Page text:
Maybe one more thought hitting "Go to Z" in Mach 3 shoudn't it raise z first on a milling machine and how do change it, because now it moves x and y before z, which is bad..

Thanks Again
Frank

set a "Safe Z" height and turn on "Safe Z" under Config>Safe Z setup.

RMT
08-20-2007, 07:04 PM
After setting safe z hight , when hitting "go to z" the z axis lifts first and than
moves x y..... this is great, things starting to work the way they should.

Thanks everyone for pointing me in the right direction

Frank

corrie
12-13-2008, 11:59 AM
Hello I,m not sure how to use the work offset screen,maybe someone can explain it to me.Typicly after i set my wood in place and lock it down I manualy jog to the start position and zero all axes before starting the run.i would like to know how to set up the offset from my home position .This way when doing a roughing pass and then a finish pass I,ll be sure to know the start point remains the same for both programs.After homing the machine, do i jog over to where i want to start ,then re-zero all axes and call that offset 1.Just a little confused on the work around any help woud be appreciated and where to find some writen material for mach3,thanks in advance.

9lrac9
12-13-2008, 01:38 PM
Corrie... 9lrac9 Here, you can go to machsupport and download a PDF Mach3 manual about 150 pages, is is worth the time and paper. And as to your problem with offsets, I went nuts with that too. I am not a programmer, and I have been a manual guy all my life, and now with all these buttons and offsets and all the rest of what it takes to make a part. I am ok now except for the scare on my forehead form banging my head on the wall. I have got alot of info from the CNC zone and there is alot of good helpers on this site. I zero my machine at machine home, then I go to where I want the part to start XYZ zero them at your part and then zero on your run screen go to offset page and the lower right corner to save offsets click to open and you will see your part home or part zero not machine home or machine zero. Run your part and when its done on your run screen push reference to home Z will retract first then y then x and they will go to machine home. Or MDI G28 All will go home. Hope this is not to long winded for you as I almost go rid off my machime over this problem. Mastercam and Mach don't like G28 M/C PUTS G28 at the begining and I did not pick it up in the Gcode and Mach always after setting part zero sent the program back to machine home and tried to run the part from there and when it could not the machine would stop. And I did not understand. and do I now understand. I had to edit all my programs and rid them of G28.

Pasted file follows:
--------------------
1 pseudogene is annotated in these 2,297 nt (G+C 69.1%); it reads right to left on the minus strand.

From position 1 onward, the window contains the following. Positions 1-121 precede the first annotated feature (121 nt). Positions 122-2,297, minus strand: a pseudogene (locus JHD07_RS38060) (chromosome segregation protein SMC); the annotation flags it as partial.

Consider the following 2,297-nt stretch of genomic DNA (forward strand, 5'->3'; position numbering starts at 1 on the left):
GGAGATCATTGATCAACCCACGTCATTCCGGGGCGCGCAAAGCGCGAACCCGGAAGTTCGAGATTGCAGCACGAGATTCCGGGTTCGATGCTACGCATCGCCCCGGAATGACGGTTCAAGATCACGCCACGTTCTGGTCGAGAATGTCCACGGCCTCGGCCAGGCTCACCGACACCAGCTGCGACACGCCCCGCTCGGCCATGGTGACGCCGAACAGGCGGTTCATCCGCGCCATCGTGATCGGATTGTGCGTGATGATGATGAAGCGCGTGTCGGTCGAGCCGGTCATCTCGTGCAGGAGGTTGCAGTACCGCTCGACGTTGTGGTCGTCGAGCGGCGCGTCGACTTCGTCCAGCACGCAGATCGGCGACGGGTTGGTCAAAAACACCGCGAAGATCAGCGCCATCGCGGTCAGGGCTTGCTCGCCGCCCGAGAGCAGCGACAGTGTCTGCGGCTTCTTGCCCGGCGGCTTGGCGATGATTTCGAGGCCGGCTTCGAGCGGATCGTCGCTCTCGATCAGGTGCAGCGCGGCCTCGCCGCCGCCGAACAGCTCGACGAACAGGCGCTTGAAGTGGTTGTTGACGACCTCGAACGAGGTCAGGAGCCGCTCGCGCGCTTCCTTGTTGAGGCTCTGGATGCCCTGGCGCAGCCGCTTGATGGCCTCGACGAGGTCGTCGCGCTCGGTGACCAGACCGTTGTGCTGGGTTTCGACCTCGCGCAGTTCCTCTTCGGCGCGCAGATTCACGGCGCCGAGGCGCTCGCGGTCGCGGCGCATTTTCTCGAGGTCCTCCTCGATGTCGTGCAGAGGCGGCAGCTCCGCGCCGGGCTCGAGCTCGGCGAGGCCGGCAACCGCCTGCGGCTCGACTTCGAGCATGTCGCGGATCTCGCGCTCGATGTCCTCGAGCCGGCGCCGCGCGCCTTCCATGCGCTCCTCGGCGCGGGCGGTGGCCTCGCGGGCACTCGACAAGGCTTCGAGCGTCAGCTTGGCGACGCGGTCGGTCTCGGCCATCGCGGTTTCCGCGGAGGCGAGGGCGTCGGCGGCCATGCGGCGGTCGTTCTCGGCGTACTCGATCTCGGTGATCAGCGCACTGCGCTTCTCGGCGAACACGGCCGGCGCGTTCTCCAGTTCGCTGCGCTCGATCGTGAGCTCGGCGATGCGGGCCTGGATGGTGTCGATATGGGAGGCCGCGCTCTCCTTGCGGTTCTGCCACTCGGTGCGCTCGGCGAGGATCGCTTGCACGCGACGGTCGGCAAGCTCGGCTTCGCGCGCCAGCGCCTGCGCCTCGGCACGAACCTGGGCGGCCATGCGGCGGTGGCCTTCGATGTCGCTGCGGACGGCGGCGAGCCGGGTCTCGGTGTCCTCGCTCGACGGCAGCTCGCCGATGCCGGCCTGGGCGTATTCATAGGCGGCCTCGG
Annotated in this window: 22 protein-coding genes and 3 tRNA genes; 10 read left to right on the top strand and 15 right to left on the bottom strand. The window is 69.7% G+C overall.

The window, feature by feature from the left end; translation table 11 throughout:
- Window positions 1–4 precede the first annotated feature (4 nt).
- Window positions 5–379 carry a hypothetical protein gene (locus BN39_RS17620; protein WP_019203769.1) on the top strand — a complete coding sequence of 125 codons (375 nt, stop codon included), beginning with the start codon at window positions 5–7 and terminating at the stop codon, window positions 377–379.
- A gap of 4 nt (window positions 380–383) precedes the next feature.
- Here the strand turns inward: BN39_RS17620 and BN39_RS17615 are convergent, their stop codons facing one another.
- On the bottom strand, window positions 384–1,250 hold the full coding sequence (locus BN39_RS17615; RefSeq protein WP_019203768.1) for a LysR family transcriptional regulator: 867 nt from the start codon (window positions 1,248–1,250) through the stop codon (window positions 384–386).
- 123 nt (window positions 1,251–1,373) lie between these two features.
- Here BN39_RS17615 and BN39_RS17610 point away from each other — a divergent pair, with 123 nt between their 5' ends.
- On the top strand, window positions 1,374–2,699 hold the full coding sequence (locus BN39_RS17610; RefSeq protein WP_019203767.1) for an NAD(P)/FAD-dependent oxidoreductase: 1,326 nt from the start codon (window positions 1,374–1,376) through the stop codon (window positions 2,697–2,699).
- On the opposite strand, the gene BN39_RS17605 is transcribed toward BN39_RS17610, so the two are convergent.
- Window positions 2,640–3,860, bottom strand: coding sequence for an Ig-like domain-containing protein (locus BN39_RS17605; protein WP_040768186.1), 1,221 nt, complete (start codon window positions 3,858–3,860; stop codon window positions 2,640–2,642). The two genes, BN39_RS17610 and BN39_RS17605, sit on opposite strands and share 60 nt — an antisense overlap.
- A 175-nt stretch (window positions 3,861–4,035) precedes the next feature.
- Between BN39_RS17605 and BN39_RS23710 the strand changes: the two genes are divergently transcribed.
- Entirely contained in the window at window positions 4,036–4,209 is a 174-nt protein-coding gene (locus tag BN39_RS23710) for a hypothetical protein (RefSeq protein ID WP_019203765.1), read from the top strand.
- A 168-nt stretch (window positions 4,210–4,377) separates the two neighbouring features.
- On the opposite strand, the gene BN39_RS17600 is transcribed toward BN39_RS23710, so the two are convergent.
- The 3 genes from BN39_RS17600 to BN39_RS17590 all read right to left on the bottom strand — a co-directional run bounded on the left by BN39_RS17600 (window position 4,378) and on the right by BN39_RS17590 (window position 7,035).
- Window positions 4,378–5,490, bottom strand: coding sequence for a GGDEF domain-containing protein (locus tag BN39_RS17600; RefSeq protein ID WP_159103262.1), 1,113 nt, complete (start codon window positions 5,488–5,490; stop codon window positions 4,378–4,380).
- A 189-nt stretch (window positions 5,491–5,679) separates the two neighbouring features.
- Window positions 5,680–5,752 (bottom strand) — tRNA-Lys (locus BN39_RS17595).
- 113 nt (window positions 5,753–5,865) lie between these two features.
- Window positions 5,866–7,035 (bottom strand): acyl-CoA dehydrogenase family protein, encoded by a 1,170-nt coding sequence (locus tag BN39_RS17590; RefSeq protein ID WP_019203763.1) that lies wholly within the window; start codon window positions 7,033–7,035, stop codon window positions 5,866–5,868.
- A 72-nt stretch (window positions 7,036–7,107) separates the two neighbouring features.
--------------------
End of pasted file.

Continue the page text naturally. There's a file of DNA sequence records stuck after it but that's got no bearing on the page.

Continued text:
corrie
12-13-2008, 03:05 PM
Thank you very much for the info.I had kinda thought the procedure went that way,but after the program ends and I reference back to machine home,what do I do to make it go back to machine part zero.? Do I give the machine a run command back to machine part zero?How do I call for the offset agian from machine zero,sorry if I,m confusing the issue.I will check out the PDF,thanks agian.

CNC Viking
12-14-2008, 07:44 AM
Geof,
Great post on Coordinate homing G-codes:cheers:
I am just learning to set up my Mits Meldas 520 control, and I must say that their Manuals are not always very clear in explaining the various functions of G-codes, M codes etc. Many times one have to check elsewhere just to fully understand and/or have ones understanding of the text confirmed.





Mastercam and Mach don't like G28 M/C PUTS G28 at the begining and I did not pick it up in the Gcode and Mach always after setting part zero sent the program back to machine home and tried to run the part from there and when it could not the machine would stop. And I did not understand. and do I now understand. I had to edit all my programs and rid them of G28.

9lrac9,
Is that a precautious step by MC's post? Can you not tweek the post to drop the G28?

CNC Viking
12-14-2008, 09:03 AM
Mits Meldas 520 Manual's page for G28, G29.

How do you understand that?

9lrac9
12-14-2008, 10:49 AM
Geof... I went to a different post processor not the Mfan that most use as this one is in, I and J and it drops the G28 from the post on the start up lines of the program. I am still a new guy to cnc and I program from part zero not from machine zero. I scraped some expensive material thinking that it was ok and walked a way for a mimute and I came back !@#$%^&*() what was I thinking to walk away from a cnc and a new one at that and I did not understand the whole picture yet. I have never made that mistake again...

9lrac9